Il avait été à la peine, c'était bien raison qu'il fût à l'honneur.
It had been present during the hard struggle, it was right that it should be present at the moment of honour.
The painting is known as Jeanne d’Arc au sacre du roi Charles VII, dans la cathédrale de Reims. It was painted in 1854 by French artist Jean-Auguste-Dominique Ingres and it is visible at le Musée du Louvre, Paris.
Eventually, Joan's luck changed. After two years of successful campaigns, she was captured by the enemies called the Burgundians who were working in alliance with the English. After being held prisoner by the Burgundians, she was sold and handed over to the English soldiers based in the city of Rouen.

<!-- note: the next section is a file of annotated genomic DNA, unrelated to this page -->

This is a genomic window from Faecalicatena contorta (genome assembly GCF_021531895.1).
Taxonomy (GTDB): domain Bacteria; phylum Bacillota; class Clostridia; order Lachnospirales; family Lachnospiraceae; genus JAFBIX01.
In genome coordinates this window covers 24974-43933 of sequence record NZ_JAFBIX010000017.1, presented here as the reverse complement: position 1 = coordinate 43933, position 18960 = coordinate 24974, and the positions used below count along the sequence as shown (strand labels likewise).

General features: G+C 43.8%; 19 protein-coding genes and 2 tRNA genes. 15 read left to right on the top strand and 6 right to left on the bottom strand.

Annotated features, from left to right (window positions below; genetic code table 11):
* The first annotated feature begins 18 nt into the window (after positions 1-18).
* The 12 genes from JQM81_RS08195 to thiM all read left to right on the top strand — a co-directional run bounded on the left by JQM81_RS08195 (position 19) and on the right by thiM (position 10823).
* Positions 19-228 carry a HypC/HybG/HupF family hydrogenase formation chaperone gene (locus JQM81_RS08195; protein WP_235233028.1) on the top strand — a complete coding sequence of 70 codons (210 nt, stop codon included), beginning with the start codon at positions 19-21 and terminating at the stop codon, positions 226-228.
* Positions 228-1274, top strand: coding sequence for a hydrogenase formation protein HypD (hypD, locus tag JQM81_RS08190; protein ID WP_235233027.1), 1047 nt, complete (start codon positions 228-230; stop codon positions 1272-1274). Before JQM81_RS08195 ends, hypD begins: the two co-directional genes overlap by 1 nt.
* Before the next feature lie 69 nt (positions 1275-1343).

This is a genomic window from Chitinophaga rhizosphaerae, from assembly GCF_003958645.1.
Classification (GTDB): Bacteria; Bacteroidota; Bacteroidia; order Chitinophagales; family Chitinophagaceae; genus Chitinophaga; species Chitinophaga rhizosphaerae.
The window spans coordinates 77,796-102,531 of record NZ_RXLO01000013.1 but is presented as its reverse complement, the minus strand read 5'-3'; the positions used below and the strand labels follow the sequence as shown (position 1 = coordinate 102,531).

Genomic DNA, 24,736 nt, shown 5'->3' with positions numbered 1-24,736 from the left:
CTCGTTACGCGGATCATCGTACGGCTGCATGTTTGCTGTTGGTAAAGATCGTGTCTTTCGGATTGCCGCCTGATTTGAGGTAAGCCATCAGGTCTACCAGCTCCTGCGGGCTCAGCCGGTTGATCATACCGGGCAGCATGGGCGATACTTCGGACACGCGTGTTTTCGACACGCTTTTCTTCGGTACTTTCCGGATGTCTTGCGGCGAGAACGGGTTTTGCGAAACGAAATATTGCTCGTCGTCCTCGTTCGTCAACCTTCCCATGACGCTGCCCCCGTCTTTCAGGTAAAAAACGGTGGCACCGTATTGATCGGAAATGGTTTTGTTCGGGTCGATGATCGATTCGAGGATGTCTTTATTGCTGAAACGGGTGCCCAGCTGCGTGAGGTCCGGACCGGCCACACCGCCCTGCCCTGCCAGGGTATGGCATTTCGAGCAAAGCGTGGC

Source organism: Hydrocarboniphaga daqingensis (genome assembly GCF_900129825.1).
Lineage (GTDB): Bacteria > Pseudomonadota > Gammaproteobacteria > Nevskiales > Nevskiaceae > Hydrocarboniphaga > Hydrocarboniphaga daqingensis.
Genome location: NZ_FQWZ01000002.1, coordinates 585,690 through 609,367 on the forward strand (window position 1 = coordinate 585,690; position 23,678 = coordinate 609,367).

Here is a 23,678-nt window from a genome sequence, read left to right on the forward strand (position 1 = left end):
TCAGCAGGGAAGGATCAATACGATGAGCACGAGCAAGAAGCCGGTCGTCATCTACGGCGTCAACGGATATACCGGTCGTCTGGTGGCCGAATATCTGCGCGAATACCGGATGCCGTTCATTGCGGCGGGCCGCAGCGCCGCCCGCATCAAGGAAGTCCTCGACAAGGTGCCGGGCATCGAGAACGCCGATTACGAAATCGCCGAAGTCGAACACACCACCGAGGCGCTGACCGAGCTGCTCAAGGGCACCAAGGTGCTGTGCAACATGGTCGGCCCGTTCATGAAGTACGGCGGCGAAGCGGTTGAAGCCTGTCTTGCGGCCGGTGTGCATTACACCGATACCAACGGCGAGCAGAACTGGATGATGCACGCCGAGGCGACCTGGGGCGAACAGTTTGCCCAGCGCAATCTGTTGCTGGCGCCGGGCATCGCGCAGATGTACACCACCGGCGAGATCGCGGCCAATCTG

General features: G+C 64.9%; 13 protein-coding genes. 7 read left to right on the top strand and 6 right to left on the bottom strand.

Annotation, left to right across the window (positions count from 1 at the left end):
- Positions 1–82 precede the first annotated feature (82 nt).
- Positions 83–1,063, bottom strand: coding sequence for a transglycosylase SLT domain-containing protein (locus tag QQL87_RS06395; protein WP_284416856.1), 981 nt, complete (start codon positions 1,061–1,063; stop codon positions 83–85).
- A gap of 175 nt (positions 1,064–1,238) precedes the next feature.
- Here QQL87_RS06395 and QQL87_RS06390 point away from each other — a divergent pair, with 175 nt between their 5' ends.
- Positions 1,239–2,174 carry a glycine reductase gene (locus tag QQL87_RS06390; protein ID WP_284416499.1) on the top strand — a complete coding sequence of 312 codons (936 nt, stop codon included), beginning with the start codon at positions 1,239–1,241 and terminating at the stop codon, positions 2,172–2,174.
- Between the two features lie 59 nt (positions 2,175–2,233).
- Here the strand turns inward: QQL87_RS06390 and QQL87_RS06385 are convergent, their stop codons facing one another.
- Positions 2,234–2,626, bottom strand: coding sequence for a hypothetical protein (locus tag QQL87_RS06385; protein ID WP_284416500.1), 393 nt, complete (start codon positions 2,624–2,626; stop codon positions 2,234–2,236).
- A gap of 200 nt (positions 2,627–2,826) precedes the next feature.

During her captivity, she tried to escape several times. On one occasion, she was climbing down from the top of a tower using pieces of fabric tied together but she fell and was injured.
The English accused her of witchcraft, of dressing as a man and of heresy. The fact that she wore men's clothes was considered her greatest crime!
This is a famous painting of the inquisition of Joan of Arc after her capture.
This painting, by Paul Delaroche, can be seen at le Musée des Beaux Arts in Rouen.
This golden statue stands in la Place des Pyramides, Paris. It depicts Joan on horseback, carrying her banner.
Joan's motto was - Messire Dieu premier servi - meaning - Lord God first served.
Joan of Arc's symbols are a sword, a banner and armour.
An Ancient News Report!